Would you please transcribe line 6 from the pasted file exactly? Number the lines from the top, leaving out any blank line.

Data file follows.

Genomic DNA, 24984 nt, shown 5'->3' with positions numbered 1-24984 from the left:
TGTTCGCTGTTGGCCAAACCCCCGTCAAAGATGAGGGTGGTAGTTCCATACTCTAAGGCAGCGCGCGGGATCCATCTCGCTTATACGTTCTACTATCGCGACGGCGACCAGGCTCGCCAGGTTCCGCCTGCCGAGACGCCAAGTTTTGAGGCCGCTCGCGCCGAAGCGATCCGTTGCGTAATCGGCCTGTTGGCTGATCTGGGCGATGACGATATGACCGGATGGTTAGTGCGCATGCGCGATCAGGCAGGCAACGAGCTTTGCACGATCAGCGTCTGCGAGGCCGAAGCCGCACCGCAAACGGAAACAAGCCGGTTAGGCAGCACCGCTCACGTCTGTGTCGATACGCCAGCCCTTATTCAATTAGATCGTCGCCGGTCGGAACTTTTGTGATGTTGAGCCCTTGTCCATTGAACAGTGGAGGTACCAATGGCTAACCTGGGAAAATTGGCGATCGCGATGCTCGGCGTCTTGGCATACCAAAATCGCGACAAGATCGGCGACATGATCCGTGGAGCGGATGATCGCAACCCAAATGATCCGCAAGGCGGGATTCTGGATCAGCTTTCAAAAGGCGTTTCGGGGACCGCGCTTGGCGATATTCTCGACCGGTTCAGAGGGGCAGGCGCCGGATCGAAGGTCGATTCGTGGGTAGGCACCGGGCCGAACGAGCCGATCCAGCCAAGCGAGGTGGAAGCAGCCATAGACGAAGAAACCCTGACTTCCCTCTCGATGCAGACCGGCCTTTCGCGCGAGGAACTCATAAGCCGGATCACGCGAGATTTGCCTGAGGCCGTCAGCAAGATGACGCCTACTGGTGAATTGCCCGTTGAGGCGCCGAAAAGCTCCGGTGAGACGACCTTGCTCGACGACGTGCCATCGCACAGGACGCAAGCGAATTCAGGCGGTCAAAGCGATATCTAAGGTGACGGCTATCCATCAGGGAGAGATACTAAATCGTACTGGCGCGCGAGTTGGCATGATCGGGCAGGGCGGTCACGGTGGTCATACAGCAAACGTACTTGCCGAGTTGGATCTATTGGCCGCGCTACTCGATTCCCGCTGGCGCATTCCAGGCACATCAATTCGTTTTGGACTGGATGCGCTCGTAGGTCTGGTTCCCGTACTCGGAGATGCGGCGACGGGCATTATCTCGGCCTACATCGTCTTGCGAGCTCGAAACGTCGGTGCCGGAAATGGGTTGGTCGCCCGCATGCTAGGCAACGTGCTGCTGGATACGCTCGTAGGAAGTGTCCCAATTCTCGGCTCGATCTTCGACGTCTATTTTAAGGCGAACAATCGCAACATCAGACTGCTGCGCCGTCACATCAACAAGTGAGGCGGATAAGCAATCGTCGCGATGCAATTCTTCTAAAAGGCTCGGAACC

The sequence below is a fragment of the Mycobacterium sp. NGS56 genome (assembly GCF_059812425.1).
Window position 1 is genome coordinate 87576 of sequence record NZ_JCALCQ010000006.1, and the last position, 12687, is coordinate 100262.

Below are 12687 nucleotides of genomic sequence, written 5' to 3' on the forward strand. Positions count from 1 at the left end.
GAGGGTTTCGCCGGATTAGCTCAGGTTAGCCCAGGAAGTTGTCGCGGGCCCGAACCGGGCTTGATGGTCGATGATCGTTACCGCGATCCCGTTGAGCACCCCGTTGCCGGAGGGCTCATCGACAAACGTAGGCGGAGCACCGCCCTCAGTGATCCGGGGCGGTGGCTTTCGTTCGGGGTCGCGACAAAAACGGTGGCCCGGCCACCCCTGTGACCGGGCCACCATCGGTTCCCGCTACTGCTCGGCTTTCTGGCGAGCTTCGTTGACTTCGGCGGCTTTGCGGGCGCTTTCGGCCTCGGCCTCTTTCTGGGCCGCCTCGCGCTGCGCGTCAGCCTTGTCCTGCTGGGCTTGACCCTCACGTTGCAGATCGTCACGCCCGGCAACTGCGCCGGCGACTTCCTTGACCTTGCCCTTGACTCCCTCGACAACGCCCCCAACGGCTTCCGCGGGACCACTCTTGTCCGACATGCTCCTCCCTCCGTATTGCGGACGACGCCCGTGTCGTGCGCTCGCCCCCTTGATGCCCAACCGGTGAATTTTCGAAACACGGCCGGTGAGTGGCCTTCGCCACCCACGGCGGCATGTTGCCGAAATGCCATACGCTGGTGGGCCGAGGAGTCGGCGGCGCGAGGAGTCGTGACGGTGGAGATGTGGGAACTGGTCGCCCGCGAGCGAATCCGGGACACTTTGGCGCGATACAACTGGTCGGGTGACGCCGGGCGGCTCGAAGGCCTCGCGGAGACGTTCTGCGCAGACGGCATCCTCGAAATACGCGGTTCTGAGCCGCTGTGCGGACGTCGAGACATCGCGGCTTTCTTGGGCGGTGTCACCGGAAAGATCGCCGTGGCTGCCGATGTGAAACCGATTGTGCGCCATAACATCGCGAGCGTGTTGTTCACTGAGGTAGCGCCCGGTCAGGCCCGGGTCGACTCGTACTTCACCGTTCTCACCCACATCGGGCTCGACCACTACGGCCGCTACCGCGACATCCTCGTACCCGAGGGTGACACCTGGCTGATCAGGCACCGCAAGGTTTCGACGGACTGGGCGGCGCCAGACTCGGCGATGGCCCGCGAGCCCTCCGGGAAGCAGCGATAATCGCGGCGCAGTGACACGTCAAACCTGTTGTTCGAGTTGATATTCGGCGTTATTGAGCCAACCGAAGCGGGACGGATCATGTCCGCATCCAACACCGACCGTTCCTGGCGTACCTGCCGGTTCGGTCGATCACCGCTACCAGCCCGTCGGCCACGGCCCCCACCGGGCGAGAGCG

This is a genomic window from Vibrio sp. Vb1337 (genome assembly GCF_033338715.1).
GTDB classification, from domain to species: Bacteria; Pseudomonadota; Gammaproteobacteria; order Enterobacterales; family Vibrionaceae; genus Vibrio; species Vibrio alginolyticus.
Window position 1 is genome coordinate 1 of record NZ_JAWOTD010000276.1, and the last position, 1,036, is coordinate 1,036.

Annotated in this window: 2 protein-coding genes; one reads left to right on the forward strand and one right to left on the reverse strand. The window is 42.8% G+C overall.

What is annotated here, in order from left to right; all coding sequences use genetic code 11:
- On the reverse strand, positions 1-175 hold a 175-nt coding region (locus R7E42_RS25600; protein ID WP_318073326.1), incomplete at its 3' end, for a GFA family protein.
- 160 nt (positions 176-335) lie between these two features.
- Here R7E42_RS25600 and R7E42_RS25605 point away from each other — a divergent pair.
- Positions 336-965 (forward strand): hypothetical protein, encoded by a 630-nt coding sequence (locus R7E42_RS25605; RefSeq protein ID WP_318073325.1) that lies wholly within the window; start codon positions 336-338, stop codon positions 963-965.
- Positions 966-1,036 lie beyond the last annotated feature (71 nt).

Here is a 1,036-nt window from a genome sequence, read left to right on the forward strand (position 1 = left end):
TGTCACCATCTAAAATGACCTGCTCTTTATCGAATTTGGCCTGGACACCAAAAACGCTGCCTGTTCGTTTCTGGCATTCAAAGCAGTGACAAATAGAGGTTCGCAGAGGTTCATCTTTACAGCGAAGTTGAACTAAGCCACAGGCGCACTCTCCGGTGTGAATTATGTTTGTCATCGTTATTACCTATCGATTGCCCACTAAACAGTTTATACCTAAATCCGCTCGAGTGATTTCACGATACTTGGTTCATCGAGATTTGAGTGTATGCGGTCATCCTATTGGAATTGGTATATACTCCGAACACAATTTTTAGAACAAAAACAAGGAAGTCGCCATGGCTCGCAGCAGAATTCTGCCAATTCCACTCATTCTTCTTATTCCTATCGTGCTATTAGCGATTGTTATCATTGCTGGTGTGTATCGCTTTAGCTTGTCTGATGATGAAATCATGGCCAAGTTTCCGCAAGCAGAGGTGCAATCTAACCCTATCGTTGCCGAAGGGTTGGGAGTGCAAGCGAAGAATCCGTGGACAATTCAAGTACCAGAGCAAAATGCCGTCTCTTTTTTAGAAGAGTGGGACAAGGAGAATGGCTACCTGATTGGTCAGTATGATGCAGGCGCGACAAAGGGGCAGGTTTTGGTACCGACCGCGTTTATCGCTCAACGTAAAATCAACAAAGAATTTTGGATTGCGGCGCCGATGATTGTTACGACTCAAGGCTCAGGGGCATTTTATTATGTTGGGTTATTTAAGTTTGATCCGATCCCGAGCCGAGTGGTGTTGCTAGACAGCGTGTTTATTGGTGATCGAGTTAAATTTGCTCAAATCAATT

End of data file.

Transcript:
GAGGGTTTCGCCGGATTAGCTCAGGTTAGCCCAGGAAGTTGTCGCGGGCCCGAACCGGGCTTGATGGTCGATGATCGTTACCGCGATCCCGTTGAGCACCCCGTTGCCGGAGGGCTCATCGACAAACGTAGGCGGAGCACCGCCCTCAGTGATCCGGGGCGGTGGCTTTCGTTCGGGGTCGCGACAAAAACGGTGGCCCGGCCACCCCTGTGACCGGGCCACCATCGGTTCCCGCTACTGCTCGGCTTTCTGGCGAGCTTCGTTGACTTCGGCGGCTTTGCGGGCGCTTTCGGCCTCGGCCTCTTTCTGGGCCGCCTCGCGCTGCGCGTCAGCCTTGTCCTGCTGGGCTTGACCCTCACGTTGCAGATCGTCACGCCCGGCAACTGCGCCGGCGACTTCCTTGACCTTGCCCTTGACTCCCTCGACAACGCCCCCAACGGCTTCCGCGGGACCACTCTTGTCCGACATGCTCCTCCCTCCGTATTGCGGACGACGCCCGTGTCGTGCGCTCGCCCCCTTGATGCCCAACCGGTGAATTTTCGAAACACGGCCGGTGAGTGGCCTTCGCCACCCACGGCGGCATGTTGCCGAAATGCCATACGCTGGTGGGCCGAGGAGTCGGCGGCGCGAGGAGTCGTGACGGTGGAGATGTGGGAACTGGTCGCCCGCGAGCGAATCCGGGACACTTTGGCGCGATACAACTGGTCGGGTGACGCCGGGCGGCTCGAAGGCCTCGCGGAGACGTTCTGCGCAGACGGCATCCTCGAAATACGCGGTTCTGAGCCGCTGTGCGGACGTCGAGACATCGCGGCTTTCTTGGGCGGTGTCACCGGAAAGATCGCCGTGGCTGCCGATGTGAAACCGATTGTGCGCCATAACATCGCGAGCGTGTTGTTCACTGAGGTAGCGCCCGGTCAGGCCCGGGTCGACTCGTACTTCACCGTTCTCACCCACATCGGGCTCGACCACTACGGCCGCTACCGCGACATCCTCGTACCCGAGGGTGACACCTGGCTGATCAGGCACCGCAAGGTTTCGACGGACTGGGCGGCGCCAGACTCGGCGATGGCCCGCGAGCCCTCCGGGAAGCAGCGATAATCGCGGCGCAGTGACACGTCAAACCTGTTGTTCGAGTTGATATTCGGCGTTATTGAGCCAACCGAAGCGGGACGGATCATGTCCGCATCCAACACCGACCGTTCCTGGCGTACCTGCCGGTTCGGTCGATCACCGCTACCAGCCCGTCGGCCACGGCCCCCACCGGGCGAGAGCG